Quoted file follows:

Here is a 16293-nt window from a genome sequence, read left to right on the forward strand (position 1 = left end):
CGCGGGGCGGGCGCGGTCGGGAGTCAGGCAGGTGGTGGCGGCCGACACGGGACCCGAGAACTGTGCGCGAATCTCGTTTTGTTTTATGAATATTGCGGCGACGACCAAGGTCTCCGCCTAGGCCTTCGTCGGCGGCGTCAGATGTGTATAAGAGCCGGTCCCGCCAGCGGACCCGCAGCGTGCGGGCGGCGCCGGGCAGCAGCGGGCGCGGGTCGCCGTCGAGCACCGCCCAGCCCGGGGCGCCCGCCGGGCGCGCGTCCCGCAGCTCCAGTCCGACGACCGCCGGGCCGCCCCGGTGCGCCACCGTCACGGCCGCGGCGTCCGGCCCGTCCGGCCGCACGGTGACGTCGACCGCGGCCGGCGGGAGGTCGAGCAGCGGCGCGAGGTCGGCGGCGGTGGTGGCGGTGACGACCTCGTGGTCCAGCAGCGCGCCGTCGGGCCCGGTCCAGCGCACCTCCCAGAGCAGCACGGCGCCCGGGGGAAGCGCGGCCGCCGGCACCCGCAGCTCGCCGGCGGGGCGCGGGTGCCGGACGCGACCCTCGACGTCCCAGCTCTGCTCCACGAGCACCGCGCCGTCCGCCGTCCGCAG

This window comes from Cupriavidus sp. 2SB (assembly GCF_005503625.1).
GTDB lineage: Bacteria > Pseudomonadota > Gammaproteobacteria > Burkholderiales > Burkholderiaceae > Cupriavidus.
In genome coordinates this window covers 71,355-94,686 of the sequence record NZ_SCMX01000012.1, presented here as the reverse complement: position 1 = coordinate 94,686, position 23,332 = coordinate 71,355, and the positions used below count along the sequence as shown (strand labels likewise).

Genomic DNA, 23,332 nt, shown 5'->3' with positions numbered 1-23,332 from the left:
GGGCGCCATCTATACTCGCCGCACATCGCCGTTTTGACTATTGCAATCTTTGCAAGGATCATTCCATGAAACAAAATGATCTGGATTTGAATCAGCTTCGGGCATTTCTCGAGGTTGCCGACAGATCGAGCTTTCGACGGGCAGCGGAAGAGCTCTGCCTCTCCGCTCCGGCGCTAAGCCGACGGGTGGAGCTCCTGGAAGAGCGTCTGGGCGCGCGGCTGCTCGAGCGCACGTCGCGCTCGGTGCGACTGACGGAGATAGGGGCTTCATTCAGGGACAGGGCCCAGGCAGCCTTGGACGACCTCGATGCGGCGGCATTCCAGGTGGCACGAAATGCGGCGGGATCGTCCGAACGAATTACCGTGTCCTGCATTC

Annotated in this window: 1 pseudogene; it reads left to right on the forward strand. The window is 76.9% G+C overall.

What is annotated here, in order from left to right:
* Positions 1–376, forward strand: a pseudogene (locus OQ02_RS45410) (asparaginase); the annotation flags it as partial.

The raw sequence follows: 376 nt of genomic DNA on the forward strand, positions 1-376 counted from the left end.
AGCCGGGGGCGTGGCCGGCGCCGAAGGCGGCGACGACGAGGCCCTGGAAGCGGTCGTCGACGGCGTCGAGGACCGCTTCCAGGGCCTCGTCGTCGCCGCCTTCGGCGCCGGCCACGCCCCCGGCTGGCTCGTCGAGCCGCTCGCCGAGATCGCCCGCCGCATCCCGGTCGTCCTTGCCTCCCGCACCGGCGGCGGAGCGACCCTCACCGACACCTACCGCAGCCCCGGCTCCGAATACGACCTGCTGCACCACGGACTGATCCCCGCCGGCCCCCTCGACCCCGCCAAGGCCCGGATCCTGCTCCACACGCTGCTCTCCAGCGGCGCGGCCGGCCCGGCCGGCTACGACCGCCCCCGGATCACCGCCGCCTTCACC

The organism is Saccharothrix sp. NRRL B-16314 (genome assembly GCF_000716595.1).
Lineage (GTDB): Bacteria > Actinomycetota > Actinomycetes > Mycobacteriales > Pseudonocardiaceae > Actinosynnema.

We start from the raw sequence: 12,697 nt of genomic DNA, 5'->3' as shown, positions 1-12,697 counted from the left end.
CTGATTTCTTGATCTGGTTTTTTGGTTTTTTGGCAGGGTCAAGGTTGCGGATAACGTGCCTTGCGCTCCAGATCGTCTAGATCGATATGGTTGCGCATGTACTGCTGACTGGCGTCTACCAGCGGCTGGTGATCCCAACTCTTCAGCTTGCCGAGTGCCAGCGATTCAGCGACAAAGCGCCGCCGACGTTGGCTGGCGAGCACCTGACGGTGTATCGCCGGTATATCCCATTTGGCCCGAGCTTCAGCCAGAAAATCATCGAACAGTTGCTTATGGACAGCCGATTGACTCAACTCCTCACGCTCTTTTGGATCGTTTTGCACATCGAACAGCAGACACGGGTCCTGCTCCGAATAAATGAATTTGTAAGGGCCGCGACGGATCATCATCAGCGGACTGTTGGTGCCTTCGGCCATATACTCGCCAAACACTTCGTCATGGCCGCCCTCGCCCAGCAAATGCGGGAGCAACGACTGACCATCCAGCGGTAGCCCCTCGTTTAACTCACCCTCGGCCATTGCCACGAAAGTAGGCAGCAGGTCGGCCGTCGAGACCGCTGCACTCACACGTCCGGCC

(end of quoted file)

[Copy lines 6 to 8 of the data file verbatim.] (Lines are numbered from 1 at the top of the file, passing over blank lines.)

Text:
Genomic DNA, 23,332 nt, shown 5'->3' with positions numbered 1-23,332 from the left:
GGGCGCCATCTATACTCGCCGCACATCGCCGTTTTGACTATTGCAATCTTTGCAAGGATCATTCCATGAAACAAAATGATCTGGATTTGAATCAGCTTCGGGCATTTCTCGAGGTTGCCGACAGATCGAGCTTTCGACGGGCAGCGGAAGAGCTCTGCCTCTCCGCTCCGGCGCTAAGCCGACGGGTGGAGCTCCTGGAAGAGCGTCTGGGCGCGCGGCTGCTCGAGCGCACGTCGCGCTCGGTGCGACTGACGGAGATAGGGGCTTCATTCAGGGACAGGGCCCAGGCAGCCTTGGACGACCTCGATGCGGCGGCATTCCAGGTGGCACGAAATGCGGCGGGATCGTCCGAACGAATTACCGTGTCCTGCATTC

Annotated in this window: 1 pseudogene; it reads left to right on the forward strand. The window is 76.9% G+C overall.